We should start with a regional platform for food security with the understanding that we are working towards a regional space for all NGOs. We should maintain the focus on food security with the understanding that this includes broader livelihood and poverty issues. We should try to fit into existing programmes such as the SADC council of NGOs. We need stronger national systems to have legitimacy at regional level. This will ensure that the regional platform really represents the national. It is better to have a hybrid structure rather than use one structure as we have existing links with one or other body. Collaboration should not eliminate individual agendas. We need to legitimise the process and make it inclusive. We will hold in-country consultations to establish:

  • What is happening in each country
  • Who the key actors are for a particular issue, and
  • How CSOs can interact with those actors.
We have to accept that the process will not be complete in the first round given the difficulty of finding out about all the organisations engaged in food security work. ODI, SARPN and FANRPAN will drive the process and use their links to establish how government, the private sector and civil society, including the SADC NGO Council, will feed into the process. Using the information from the national consultations they will develop a concept note that outlines the first steps. It may be possible to hold another regional meeting at the end of the process if we can find the funds. This will provide an opportunity to reflect on what we have learnt and share it with others. The RHVP programme offers opportunities to take this focus forward.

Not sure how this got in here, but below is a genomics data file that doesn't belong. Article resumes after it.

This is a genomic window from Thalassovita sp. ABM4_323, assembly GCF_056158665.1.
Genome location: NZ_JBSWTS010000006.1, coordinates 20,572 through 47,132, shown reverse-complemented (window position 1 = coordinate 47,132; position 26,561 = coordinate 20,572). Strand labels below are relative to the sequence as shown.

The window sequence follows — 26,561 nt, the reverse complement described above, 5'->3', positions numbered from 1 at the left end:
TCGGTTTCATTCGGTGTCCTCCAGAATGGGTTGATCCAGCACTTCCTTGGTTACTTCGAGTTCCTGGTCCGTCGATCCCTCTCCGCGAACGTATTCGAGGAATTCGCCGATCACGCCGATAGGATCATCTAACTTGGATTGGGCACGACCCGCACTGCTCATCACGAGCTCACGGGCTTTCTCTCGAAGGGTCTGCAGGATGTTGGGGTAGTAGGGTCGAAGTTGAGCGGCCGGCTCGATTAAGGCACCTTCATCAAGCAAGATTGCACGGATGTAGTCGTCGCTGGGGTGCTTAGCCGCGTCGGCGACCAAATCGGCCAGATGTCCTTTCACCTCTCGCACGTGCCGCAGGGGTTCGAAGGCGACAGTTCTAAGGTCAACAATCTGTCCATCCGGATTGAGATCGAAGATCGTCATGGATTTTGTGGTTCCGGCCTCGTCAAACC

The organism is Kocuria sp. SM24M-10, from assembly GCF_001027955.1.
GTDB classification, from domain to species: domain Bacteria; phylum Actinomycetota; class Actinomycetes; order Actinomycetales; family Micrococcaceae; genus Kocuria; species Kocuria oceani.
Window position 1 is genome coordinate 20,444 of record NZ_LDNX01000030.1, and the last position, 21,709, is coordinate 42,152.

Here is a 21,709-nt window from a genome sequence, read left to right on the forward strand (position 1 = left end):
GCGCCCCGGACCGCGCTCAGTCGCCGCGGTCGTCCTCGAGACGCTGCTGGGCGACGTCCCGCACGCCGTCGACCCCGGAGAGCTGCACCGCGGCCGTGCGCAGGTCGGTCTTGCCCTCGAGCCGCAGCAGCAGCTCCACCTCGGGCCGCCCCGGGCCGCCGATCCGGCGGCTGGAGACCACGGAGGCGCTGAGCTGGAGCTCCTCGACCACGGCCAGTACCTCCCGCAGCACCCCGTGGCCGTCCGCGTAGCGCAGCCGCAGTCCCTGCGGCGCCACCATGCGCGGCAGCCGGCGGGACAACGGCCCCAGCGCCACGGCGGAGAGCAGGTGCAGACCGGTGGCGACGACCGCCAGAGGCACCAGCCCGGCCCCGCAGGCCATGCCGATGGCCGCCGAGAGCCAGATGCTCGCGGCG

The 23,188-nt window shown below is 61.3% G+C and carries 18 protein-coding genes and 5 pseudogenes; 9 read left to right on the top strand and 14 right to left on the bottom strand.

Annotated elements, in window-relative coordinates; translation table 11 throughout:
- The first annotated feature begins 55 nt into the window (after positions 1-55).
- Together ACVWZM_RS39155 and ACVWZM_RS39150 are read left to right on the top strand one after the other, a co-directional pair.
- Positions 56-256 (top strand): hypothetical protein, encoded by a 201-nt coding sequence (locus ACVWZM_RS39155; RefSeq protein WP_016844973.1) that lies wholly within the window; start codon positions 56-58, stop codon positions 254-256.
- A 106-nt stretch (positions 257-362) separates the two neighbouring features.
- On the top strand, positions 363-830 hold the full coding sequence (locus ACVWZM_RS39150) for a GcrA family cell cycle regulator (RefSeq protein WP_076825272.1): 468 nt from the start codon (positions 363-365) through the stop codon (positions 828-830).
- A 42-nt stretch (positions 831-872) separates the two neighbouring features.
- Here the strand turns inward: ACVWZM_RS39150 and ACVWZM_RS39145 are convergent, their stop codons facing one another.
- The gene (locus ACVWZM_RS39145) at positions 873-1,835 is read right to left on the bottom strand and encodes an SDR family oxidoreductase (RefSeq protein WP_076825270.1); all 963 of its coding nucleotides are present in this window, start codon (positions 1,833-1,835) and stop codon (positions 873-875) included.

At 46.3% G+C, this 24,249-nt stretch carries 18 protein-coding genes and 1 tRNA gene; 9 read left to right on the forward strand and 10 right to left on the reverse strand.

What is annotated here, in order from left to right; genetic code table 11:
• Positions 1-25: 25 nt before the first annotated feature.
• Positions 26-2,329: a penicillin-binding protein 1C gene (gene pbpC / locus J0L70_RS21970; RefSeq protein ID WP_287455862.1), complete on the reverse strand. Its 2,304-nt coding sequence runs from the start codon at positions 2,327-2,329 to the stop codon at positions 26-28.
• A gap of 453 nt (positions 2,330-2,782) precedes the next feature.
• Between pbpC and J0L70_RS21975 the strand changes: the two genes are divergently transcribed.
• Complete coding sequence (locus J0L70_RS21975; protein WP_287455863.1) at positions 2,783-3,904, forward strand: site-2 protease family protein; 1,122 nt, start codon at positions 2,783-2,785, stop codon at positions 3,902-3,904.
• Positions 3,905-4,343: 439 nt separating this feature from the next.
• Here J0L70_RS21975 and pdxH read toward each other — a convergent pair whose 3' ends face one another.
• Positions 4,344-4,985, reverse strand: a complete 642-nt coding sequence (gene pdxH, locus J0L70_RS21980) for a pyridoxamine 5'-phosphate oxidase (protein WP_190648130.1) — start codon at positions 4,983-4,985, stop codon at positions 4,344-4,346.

• Participants will consult with other civil society organisations in their countries.
  • FANRPAN will set up consultations in the six countries where it has nodes and will assist with fund raising.
  • SARPN will find funds to hold another meeting and set up a regional directory.